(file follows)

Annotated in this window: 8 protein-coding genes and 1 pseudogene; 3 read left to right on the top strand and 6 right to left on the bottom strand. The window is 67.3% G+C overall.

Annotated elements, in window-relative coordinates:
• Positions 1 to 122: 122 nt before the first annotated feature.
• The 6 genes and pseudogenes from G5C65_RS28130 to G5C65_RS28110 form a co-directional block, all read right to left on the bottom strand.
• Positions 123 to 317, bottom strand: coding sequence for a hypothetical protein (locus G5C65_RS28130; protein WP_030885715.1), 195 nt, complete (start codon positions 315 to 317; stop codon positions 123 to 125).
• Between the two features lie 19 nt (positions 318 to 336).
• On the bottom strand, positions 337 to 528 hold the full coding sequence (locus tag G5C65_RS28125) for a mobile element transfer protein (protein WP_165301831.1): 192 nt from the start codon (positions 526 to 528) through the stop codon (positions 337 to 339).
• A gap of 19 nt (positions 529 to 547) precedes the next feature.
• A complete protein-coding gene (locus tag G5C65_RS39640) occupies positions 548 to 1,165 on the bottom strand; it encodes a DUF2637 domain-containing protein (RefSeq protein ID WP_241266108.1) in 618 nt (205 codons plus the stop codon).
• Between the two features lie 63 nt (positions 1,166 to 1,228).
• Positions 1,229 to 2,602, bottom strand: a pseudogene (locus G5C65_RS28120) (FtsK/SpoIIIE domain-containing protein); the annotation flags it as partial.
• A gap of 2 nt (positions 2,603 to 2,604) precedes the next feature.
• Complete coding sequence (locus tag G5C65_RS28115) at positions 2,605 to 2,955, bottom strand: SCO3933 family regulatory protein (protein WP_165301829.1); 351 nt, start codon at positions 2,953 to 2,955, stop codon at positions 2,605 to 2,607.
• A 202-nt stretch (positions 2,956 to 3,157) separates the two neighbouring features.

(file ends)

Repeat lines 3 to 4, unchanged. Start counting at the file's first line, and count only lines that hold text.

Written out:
• Positions 1 to 122: 122 nt before the first annotated feature.
• The 6 genes and pseudogenes from G5C65_RS28130 to G5C65_RS28110 form a co-directional block, all read right to left on the bottom strand.